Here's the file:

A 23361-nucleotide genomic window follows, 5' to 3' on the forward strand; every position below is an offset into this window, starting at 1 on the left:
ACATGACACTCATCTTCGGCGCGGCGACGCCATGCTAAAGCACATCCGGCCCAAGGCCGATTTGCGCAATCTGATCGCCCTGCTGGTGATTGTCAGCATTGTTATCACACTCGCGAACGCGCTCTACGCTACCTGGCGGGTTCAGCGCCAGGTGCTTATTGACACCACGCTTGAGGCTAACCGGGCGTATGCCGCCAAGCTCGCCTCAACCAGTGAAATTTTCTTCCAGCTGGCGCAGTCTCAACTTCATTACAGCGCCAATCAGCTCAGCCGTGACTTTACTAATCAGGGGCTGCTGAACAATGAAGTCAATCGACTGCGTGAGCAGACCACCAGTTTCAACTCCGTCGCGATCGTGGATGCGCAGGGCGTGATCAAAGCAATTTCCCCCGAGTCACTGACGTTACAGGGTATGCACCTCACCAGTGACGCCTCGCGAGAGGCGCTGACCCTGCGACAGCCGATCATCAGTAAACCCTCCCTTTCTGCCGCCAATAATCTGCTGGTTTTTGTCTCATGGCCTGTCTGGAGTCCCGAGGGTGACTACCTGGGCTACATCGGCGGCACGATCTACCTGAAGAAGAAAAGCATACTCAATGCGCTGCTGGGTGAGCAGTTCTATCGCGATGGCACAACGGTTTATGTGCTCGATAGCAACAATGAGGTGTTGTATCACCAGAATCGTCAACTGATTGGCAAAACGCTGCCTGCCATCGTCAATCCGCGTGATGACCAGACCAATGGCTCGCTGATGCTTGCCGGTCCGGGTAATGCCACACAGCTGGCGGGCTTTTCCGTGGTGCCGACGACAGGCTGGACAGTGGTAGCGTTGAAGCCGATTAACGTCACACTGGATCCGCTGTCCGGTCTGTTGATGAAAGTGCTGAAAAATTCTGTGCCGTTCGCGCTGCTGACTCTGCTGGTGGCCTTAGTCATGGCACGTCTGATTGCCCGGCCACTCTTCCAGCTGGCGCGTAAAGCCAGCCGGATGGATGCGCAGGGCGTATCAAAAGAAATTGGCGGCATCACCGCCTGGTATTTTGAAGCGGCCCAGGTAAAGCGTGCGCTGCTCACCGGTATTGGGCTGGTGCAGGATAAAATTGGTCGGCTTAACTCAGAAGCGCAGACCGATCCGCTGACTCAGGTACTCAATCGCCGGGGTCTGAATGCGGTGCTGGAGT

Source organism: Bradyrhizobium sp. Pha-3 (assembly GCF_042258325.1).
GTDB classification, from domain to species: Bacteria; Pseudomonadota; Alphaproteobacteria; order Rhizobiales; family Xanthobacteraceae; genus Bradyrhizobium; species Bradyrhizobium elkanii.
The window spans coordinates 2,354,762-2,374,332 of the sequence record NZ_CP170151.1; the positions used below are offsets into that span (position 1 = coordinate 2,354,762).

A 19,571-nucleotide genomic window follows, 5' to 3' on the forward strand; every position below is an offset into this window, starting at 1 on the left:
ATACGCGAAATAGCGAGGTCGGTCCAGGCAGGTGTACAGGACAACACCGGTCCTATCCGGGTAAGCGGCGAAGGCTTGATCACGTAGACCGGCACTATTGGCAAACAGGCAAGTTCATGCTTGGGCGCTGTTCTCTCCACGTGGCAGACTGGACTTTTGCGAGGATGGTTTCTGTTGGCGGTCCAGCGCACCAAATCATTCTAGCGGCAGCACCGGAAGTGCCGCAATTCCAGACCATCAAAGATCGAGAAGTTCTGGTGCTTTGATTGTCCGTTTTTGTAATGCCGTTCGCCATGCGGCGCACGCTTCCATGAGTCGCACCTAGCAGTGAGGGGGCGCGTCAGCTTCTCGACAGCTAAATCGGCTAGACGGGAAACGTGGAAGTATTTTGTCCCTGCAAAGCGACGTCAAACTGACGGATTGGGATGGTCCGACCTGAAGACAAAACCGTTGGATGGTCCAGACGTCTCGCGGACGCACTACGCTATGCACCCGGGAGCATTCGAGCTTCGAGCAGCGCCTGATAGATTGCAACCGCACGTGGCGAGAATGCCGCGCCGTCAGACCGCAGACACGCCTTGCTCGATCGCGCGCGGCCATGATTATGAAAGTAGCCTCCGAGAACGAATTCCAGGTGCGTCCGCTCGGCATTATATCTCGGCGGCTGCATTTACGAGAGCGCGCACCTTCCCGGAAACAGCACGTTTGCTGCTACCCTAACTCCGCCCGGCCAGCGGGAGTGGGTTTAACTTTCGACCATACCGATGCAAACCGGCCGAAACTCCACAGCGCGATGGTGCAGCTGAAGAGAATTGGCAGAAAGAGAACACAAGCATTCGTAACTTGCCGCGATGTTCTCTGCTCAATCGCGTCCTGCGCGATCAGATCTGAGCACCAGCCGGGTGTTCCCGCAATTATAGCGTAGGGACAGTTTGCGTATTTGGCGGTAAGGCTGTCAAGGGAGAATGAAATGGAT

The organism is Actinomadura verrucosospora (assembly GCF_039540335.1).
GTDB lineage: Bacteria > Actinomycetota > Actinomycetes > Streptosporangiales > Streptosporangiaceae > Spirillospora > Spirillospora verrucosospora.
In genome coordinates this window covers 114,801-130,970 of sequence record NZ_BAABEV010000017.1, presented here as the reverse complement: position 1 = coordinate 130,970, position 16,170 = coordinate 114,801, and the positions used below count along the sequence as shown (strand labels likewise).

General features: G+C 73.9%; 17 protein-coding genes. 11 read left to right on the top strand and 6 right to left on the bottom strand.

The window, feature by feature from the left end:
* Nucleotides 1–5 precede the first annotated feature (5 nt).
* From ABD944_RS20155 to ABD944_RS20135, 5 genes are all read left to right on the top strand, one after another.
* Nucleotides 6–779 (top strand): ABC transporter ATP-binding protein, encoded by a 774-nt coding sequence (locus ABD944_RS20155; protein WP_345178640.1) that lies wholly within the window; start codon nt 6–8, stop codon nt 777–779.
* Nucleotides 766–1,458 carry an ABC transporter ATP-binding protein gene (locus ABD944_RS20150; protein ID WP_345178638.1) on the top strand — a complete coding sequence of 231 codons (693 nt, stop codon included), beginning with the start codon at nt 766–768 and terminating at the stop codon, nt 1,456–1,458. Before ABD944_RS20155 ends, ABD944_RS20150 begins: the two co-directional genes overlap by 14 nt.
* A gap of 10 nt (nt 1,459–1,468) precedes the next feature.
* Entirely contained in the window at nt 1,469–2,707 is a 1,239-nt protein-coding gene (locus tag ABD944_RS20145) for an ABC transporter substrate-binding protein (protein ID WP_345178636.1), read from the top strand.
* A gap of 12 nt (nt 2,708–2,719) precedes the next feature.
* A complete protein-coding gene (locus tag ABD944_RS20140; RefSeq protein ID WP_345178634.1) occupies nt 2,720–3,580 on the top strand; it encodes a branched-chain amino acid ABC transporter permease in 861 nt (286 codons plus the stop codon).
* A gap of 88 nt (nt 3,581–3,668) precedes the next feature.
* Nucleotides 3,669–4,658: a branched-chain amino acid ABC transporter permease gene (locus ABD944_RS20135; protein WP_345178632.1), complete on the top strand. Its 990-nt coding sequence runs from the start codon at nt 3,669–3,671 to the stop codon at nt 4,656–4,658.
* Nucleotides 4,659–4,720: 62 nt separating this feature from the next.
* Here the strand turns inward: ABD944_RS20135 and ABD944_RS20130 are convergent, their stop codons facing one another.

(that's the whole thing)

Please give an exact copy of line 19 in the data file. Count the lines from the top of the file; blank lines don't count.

* A gap of 12 nt (nt 2,708–2,719) precedes the next feature.